To Tulsa and Back

To Tulsa and Back

4.5 2
by J.J. Cale
     
 

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It's been more than eight years since J. J. Cale last released a studio album, but given the scope of his half century in the musical realm, that's nothing more than a short breather. On this disc -- named so as to reflect the singer-guitarist's hometown return -- Cale doesn't depart significantly from the burnished dirt-road sound that's characterized his output

Overview

It's been more than eight years since J. J. Cale last released a studio album, but given the scope of his half century in the musical realm, that's nothing more than a short breather. On this disc -- named so as to reflect the singer-guitarist's hometown return -- Cale doesn't depart significantly from the burnished dirt-road sound that's characterized his output for decades. The laid-back, flirtatious "My Gal" and "Chains of Love" are both veined with the grizzled guitar work that marked his classic '70s offerings. There's a bit more heft than usual to his lyrics this time around, notably the aching "Stone River," an environmental paean that only someone who's spent a good bit of time outside the reach of urban sprawl could've penned, and "The Problem," an atypically agitated take on societal difficulties. Proving that, even at the age of 65, he's capable of learning some new tricks, Cale busts out the banjo for the earthy "Blues for Mama" and proves himself just as adept -- and just as smooth -- on that instrument as on his axe of choice. Since he's never actually abandoned them, it wouldn't be accurate to say that J. J. Cale is getting back to his roots here; getting him back to Tulsa, however, infuses the disc with a warm, homey vibe that's altogether intoxicating.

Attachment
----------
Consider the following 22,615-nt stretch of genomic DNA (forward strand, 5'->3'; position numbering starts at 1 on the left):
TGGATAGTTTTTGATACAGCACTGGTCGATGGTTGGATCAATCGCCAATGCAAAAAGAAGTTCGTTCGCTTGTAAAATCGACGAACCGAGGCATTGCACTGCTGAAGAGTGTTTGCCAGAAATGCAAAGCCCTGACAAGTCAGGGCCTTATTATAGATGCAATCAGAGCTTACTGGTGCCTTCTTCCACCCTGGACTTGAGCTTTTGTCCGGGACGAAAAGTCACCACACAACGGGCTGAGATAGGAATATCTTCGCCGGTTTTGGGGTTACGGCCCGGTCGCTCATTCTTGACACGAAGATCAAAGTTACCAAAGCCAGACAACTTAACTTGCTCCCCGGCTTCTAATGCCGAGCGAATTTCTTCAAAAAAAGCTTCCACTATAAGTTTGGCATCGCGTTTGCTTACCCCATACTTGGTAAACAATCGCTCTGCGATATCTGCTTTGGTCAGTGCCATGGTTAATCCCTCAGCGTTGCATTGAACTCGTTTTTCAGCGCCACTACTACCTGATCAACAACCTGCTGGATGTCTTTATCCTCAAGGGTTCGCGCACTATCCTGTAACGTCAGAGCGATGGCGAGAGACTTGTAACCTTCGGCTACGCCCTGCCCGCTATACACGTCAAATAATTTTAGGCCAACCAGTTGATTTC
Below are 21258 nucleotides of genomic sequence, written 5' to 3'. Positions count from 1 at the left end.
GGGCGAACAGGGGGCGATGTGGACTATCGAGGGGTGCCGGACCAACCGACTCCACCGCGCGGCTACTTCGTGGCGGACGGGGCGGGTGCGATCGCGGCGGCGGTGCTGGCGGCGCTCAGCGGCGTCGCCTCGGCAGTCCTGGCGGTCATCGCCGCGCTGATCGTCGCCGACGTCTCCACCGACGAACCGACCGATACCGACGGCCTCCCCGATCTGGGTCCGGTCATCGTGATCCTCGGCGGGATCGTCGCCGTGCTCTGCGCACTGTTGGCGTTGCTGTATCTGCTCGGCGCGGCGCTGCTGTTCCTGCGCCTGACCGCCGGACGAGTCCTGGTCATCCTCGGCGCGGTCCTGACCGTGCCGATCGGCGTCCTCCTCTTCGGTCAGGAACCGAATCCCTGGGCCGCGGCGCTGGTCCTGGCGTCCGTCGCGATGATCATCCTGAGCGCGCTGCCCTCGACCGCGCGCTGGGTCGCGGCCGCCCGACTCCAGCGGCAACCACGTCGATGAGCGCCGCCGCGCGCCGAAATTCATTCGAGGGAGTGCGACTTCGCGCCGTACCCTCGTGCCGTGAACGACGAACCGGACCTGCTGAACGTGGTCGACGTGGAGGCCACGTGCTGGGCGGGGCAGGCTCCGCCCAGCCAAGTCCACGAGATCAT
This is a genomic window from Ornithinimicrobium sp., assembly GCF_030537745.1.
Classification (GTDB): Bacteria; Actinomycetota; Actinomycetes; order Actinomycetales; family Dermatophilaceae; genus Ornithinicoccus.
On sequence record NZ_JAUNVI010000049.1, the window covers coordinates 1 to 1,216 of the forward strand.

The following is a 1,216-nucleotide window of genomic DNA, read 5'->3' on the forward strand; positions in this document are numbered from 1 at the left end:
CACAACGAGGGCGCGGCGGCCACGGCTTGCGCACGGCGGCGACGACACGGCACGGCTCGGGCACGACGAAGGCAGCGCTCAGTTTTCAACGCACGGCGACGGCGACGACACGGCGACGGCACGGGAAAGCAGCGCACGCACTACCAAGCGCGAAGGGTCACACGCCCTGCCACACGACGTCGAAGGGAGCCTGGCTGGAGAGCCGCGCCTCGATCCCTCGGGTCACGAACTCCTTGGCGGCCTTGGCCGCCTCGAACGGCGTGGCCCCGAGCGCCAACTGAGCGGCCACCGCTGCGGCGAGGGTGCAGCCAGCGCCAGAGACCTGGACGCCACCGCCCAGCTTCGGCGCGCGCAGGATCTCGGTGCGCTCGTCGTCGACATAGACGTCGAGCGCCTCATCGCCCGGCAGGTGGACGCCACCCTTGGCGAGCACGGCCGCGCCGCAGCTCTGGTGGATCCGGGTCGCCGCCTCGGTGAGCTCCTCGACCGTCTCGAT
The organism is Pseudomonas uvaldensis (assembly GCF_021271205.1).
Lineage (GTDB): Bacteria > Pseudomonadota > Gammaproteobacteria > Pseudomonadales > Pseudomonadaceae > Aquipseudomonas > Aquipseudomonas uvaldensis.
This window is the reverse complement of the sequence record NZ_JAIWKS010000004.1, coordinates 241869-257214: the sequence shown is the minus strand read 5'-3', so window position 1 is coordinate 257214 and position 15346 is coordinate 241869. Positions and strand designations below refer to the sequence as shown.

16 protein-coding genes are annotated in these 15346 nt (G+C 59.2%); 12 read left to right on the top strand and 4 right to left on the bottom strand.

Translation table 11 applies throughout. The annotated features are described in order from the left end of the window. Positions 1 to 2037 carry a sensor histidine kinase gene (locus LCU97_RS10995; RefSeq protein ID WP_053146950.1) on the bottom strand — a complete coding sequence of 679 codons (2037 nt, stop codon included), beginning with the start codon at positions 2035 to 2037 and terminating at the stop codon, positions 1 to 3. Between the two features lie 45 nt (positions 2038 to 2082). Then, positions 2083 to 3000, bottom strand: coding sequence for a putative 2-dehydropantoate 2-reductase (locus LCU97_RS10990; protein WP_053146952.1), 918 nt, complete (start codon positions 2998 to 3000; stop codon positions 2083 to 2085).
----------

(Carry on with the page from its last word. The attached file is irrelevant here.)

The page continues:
Editorial Reviews

All Music Guide - Thom Jurek
On his first studio outing in eight years, the mythical Okie troubadour turns in a solid set of his trademark dusty blues tunes. What is not so typical, as with Travel Log from 1990, is that Cale steeps himself in technology and evokes the moods and frameworks of music that intersect with the blues or stand in opposition to them. The keyboards, drum loops, and horns on this record are as pervasive as the guitars. Needless to say, this requires an attitude adjustment on the part of the listener. This is not to say there aren't plenty of live musicians here; there are. It's just that the sheeny beats and clean synth lines feel odd when juxtaposed against the murky lyrics and Cale's wispy, smoke-weathered voice. His stinging Stratocaster lead lines, spare and razor taut -- especially when ringed with distortion -- are plentiful, as are his tight-knit song constructions. Standouts on this set include the new West funk of "New Lover," the shuffling "New Step," the skittering "The Problem," the delightfully rambling "Fancy Dancer," the burning road-dog rock of "Motormouth," and the jazzy, gypsy swing in "These Blues." There are a couple of ballads on the set that are unconventional, as well, in "Homeless," and in the beautiful "Blues for Mama." There is even a Latin track on "Rio" that feels more like a merengue than a samba. The album closes with Cale playing a lone banjo on "Another Song," a mournful Appalachian ballad that feels like it comes from out of the heart of the Dust Bowl, it's full of ghosts and shadows and aches with the weight and displacement of longing as history. A fine effort.
Rolling Stone - Christian Hoard
1/2 To Tulsa and Back is Cale's first record in eight years. It's also his best in fifteen.

Product Details

Release Date:
06/08/2004
Label:
Sanctuary Records
UPC:
0060768468726
catalogNumber:
84687

Tracks

Album Credits

Performance Credits

J.J. Cale   Primary Artist,Synthesizer,Banjo,Guitar,Vocals,Multi Instruments
Gary Gilmore   Bass,Bass Guitar
Jim Karstein   Drums
Christine Lakeland   Guitar
Jimmy Markham   Harmonica
Bill Raffenspeger   Bass,Bass Guitar
Walt Richmond   Keyboards
Don White   Guitar
Shelby Eicher   Fiddle,Mandolin
Rocky Frisco   Keyboards
Walter Richmond   Keyboards

Technical Credits

J.J. Cale   Composer
David Chapman   Engineer
David Teegarden   Producer,Engineer,Audio Production
Mike Kappus   Executive Producer
Bas Hartong   Executive Producer
Dana Brown   Engineer
Éric Pillault   Graphic Design
Charles Johnson   Producer
Mike Test   Producer

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To Tulsa and Back 4.5 out of 5 based on 0 ratings. 2 reviews.
MBWinters More than 1 year ago
Wonderful music....a blend of blues country and rock...
Anonymous More than 1 year ago